You Should Always Never Advertise

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There are many proponents of advertising.

“The most dependable and consistent way to generate wealth is to turn advertising into profit.”

-Frank Kern

For some companies, it seems to work well. You throw a dollar in, you get two dollars out.

But what about Yahoo? Spending tons of money on advertising vs. Google spending nothing. *1

We know how that turned out.

Today I’m gonna share my framework to help you make those decisions.

It boils down to making something people love and spending your resources there.

If people truly love something they’ll tell their friends and you grow. If they merely like it, they just won’t bring it up.

(A keen observer will aptly point out that I left ‘something’ undefined. That’s because it need not be restricted to product. Arguably, Apple doesn’t make the best phones on paper, but the combination of other factors creates a product certain people love more than other products.)

So if you’d run Tesla, should you advertise?

Well because it’s such a technical product, that money spend on advertising is money that now cannot be spent on making the product even better.

It’s easy to be seduced by good numbers in a business model (which ad spend will most likely give you in the short term), but a business model can lie.

It can lie because it won’t show you the long term impact of the decisions you’ll make today.

Not just because the longer the interval is between cause and effect, the harder it is to see the interconnection between the two (especially with so many confounding variables in business) but also because it’s very hard to measure opportunity cost.

How do you calculate the cost of that money having gone into ads that didn’t go into making the product better and the ripple effects that would have had on the business, its culture and its consumers?

My favorite example is this clip of Steve Balmer( CEO Microsoft, 2000–2014) reacting to the iPhone:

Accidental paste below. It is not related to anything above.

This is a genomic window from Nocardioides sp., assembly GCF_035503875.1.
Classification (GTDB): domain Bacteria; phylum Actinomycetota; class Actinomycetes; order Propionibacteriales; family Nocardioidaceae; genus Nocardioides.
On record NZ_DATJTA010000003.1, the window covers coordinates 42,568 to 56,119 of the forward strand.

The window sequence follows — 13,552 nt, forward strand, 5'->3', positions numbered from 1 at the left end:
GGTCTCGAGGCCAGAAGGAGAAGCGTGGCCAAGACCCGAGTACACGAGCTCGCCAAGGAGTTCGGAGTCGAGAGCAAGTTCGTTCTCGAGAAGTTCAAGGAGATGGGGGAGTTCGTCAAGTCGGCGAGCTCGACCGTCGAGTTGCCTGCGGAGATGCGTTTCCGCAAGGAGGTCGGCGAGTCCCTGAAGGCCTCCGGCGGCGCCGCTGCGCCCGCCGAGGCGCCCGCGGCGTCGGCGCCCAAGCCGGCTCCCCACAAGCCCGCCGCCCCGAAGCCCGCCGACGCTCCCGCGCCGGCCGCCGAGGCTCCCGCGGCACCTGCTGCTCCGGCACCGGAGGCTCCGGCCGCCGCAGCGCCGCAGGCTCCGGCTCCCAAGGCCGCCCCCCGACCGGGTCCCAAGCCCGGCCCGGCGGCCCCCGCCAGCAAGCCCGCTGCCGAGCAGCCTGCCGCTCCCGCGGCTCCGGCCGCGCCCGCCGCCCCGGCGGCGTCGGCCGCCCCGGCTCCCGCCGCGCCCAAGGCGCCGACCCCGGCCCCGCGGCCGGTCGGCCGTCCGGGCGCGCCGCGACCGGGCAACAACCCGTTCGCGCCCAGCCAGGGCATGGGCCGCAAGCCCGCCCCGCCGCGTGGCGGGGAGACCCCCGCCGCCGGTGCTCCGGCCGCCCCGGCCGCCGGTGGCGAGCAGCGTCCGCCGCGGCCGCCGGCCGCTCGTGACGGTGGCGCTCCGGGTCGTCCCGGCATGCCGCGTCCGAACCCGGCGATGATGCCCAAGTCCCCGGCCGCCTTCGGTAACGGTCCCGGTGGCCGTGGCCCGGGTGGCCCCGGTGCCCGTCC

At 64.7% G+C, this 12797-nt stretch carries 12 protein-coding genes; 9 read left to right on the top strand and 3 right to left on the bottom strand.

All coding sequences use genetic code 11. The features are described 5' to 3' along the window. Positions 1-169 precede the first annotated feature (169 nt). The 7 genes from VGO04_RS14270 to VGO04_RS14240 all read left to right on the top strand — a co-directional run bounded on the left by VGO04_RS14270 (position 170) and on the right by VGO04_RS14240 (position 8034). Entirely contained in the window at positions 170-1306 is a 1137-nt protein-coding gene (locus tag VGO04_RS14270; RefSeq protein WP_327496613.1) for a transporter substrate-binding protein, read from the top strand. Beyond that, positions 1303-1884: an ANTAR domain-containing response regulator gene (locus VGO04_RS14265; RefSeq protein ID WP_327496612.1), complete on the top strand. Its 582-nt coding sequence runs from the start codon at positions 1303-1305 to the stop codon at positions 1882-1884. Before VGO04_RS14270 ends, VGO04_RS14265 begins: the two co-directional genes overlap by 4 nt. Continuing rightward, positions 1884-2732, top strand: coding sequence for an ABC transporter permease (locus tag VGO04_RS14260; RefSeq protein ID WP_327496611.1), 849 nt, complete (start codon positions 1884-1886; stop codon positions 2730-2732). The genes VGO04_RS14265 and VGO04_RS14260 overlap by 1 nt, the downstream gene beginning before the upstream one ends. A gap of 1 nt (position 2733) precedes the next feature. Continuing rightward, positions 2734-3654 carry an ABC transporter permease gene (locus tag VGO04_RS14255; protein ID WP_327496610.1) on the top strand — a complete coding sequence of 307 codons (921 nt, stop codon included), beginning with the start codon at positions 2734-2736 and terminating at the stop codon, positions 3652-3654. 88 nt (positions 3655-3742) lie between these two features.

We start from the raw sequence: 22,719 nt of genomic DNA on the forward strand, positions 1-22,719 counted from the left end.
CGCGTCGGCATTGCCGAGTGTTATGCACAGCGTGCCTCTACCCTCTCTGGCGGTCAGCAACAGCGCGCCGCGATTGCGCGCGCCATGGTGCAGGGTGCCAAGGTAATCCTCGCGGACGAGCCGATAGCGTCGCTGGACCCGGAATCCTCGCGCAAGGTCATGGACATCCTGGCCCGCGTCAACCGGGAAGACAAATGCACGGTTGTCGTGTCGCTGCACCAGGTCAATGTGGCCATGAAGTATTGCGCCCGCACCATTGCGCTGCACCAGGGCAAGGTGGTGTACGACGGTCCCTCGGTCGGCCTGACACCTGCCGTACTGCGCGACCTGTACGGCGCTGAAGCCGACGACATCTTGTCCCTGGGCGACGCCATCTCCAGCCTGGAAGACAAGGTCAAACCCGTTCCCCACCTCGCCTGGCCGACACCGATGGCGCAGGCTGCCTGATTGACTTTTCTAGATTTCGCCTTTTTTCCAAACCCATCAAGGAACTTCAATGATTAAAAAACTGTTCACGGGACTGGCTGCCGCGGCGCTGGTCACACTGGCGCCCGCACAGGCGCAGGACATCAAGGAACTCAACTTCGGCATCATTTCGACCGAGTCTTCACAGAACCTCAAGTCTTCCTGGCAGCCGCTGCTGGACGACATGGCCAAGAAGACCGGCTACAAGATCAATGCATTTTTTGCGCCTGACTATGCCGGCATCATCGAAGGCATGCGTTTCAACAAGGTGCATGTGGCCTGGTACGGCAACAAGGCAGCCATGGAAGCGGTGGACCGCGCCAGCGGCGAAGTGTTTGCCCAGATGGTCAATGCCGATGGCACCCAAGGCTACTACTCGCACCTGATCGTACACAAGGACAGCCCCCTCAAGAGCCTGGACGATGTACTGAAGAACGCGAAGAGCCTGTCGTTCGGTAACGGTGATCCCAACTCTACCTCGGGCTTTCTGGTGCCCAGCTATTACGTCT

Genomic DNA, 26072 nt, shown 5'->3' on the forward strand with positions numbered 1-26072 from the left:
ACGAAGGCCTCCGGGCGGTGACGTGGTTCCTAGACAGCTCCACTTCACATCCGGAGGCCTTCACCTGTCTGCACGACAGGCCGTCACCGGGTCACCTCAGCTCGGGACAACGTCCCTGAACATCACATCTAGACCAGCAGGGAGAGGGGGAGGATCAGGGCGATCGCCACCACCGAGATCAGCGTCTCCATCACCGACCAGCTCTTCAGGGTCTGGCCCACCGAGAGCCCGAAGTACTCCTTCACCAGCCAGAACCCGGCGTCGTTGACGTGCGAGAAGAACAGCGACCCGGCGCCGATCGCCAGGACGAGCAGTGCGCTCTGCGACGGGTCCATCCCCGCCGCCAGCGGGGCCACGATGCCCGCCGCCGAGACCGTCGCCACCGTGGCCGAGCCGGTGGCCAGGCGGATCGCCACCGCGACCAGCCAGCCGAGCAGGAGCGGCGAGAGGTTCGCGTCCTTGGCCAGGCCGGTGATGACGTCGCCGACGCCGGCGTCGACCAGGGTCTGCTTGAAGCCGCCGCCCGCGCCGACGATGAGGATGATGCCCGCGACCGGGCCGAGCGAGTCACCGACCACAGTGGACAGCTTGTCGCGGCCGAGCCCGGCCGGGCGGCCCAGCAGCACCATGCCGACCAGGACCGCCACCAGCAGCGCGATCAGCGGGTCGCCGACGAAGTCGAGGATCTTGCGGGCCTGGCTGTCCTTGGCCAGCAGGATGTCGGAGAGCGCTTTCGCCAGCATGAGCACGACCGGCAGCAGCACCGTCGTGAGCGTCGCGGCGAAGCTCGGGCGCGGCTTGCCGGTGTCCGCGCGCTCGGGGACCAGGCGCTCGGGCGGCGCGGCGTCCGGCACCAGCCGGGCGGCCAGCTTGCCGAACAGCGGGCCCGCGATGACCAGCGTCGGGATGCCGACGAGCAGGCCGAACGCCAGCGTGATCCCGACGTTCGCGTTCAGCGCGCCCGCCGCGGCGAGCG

So I think their resources are probably better spent on improving the product.

But what if your Coca-Cola?

There’s nothing Coca-Cola can do after 100+ years of running the company that can improve the product.

They have small bottles, big bottles, big cans, small cans, glass bottles, plastic bottles, low sugar, zero sugar, lots of sugar, caffeine and no caffeine and so on.

What could you possibly do to improve the product?

Spending money there would be a waste of resources since that’s not how you get people to love it more.

(Any time you try to improve your product beyond the perception of humans, you’re wasting your time with the exception of doing it deliberately for marketing purposes. But even then it’s probably a bad idea, see the gazillion megapixel camera race on phones way back when.)

So what should Coca-Cola do? Improve the taste? Create even better bottles?

Or use that money to create experiences people love so they mentally tie that to their product.

In this piece for the Harvard Business Review, Joe Tripodi (Chief Marketing Officer and Commercial Officer of Coca-Cola and CMO of Subway) said:

‘‘A lot of us remember when the role of the CMO was much simpler. Information flowed in one direction: from companies to consumers. When we drew up our plans and budgets, the key metric was consumer impressions: how many people would see, hear or read our ad? Today the only place that approach still works is on Mad Men.’’ *2

And trying to create great experiences is exactly what they’ve been doing:

Hug machine

Share a Coke can:

Coke with your name:

So ask yourself: ‘’What’s the best way to make people love us so much they’ll tell their friends?’’


References:

  1. Kaye, K. (2009, September 22). Yahoo to Spend 50% of Its Campaign Budget on Digital. Retrieved from https://bit.ly/2VmCq1O

  2. Tripodi, J (2011, April 27). Coca-Cola Marketing Shifts from Impressions to Expressions. Retrieved from https://bit.ly/2G2fujh

RJ Youngling